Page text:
Aspirin/acetylsalicylic poisoning

  • Overdose of ASA occurs when there is consumption of > 10g in adults and 3g in children

Clinical features

  • Mild to moderate toxicity; hyperventilation, nausea, vomiting, vasodilation and tinnitus
  • Severe toxicity; hyperpyrexia, convulsions, altered mental status,
  • Acidosis

Food poisoning 

This is illness caused by consumption of food or water caused by pathogenic micro-organism. 

It caused by infections with mainly salmonella typhi or toxins released by micro-organisms

Clinical features

  • Nausea and vomiting
  • Intermittent abdominal pain
  • Diarrhoea
  • Fever


  1. Give ORS or IV fluids normal saline to rehydrate the patient
  2. Give paracetamol 1g 6 hourly incase of abdominal pain
  3. Establish the cause and treat accordingly
  4. In severe cases, give antibiotics like ciprofloxacin 500mg 12 hourly or metronidazole 400mg tds 


  • Heat cooked food thoroughly before eating and avoid leftovers
  • Ensure food and utensil hygiene
  • Ensure personal hygiene

Carbon monoxide poisoning

  • Carbon monoxide is a colourless, odourless and non-irritating gas. The poisoning can result from inhalation of smoke, car exhaust or fumes or use charcoal stoves in unventilated rooms

Clinical features

  • Headache, dizziness and confusion
  • Nausea and vomiting
  • Seizures, collapse and coma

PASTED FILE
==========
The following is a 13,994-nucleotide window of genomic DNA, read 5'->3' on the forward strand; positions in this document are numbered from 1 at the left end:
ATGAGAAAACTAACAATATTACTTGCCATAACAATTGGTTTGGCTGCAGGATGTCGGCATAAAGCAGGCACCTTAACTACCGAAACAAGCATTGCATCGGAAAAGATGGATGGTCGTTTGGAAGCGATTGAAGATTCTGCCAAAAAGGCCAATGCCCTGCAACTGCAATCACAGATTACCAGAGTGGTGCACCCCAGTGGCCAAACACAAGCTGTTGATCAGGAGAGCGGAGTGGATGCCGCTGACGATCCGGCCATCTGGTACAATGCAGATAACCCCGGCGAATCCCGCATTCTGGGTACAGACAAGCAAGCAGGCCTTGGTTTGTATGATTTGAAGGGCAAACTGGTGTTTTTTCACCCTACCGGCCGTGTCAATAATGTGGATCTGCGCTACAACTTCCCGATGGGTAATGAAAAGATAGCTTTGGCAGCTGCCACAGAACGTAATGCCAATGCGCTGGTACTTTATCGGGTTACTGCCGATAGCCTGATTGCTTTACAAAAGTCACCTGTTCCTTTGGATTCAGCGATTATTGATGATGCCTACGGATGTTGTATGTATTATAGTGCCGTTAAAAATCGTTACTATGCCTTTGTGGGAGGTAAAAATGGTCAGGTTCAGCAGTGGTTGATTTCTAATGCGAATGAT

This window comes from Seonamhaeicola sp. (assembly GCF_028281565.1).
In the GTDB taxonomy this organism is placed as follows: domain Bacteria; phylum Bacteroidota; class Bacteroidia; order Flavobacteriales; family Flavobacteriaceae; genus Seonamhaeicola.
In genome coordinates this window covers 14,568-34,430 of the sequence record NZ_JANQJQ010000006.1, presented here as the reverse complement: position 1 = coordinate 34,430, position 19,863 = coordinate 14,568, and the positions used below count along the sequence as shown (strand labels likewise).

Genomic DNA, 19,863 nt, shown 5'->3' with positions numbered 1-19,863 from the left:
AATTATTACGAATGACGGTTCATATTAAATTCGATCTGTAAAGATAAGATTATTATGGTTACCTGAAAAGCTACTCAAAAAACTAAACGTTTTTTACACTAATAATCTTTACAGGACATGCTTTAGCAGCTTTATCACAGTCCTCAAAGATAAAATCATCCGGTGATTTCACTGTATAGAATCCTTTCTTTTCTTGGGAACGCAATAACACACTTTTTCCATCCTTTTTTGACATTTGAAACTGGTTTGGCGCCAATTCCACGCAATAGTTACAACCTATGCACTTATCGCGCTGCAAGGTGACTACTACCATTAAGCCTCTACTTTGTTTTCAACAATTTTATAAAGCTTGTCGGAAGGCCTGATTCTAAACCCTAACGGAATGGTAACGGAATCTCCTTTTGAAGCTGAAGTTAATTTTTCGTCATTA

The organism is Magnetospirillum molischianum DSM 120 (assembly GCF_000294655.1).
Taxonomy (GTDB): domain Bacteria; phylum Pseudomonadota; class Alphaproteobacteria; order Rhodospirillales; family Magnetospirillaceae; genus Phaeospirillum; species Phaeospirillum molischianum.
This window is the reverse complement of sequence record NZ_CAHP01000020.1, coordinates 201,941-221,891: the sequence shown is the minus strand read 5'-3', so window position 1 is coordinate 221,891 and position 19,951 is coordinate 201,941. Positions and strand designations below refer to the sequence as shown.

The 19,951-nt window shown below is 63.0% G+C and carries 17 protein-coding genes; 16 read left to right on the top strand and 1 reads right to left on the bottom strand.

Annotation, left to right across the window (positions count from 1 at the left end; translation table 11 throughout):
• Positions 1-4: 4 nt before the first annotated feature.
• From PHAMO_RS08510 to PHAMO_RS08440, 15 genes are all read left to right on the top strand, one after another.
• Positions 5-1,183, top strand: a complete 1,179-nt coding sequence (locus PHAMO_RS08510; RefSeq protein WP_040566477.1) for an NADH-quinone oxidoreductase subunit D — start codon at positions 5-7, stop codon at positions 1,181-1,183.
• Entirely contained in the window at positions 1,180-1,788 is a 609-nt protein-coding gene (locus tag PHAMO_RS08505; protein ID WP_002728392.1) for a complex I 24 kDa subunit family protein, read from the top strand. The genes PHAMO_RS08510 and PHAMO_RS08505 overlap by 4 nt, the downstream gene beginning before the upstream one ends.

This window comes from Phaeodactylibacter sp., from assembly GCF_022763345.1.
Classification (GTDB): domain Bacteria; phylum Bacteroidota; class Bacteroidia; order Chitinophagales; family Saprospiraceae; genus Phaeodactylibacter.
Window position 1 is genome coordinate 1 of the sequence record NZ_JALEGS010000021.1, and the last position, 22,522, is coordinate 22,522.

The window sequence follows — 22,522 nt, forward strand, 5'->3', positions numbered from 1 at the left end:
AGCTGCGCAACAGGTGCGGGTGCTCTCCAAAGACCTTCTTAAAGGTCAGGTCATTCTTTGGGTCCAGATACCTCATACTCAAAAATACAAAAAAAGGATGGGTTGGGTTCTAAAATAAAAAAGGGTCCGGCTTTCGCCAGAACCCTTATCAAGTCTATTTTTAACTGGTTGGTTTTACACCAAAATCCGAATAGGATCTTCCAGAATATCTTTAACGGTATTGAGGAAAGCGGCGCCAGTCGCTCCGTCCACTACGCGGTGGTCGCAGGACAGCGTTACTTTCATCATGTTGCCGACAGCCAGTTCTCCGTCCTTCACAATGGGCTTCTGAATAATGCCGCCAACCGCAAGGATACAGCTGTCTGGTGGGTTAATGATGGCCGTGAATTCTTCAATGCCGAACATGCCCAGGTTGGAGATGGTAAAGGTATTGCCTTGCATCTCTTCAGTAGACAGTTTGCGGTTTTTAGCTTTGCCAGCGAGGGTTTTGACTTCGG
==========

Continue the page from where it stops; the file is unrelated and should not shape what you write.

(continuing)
• Move person to fresh air
  • Clear airway
  • Give 100% oxygen via non-rebreather mask
  • Re-assess the ABGS
  • IV fluids incase of hypotension
  • Diazepam for seizures

Methanol toxicity

Methanol is used as an industrial solvent and is an ingredient of methylated spirits

Methanol is a product of incomplete conversion of alcohol to ethanol especially in home- distilled crude alcohol. When taken, it’s transformed into toxic products in the body that cause acidosis

Ingestion of a dose >1g/kg is lethal

Clinical features

  • Initially presents with; headache, dizziness, nausea, vomiting and visual disturbances
  • Later CNS depression, respiratory failure and coma
  • Toxic metabolites may cause severe acidosis and retinal optical nerve damage


  • Gastric lavage if ingestion occurred within 1 hour to arrival
  • Charcoal is not effective
  • Give IV fluids to manage shock and hypovolemia
  • Administer deferoxamine as an antidote for iron toxicity. Give a continuous infusion of 5mg/kg/hr in N/S or D5. Continue until metabolic acidosis clears or symptoms improve. Do not use for more than 2 hours
  • Avoid the drug in cases of renal failure

Paraffin and other petroleum products

  • Petroleum products include; paraffin, petrol, paint thinners and organic solvents

Clinical features

  • Patient may smell paraffin or other petroleum products
  • Burning sensation in the mouth and throat
  • Patient looks pale, dyspnea and tachypnea
  • Vomiting, diarrhoea and bloody stool
  • Cough
  • Lethargy


  • Remove clothes and wash skin with soap and water if contaminated
  • Avoid gastric lavage or use of enemas.
  • Do not give charcoal
  • Treatment is supportive or symptomatic
  • Administer oxygen if hypoxic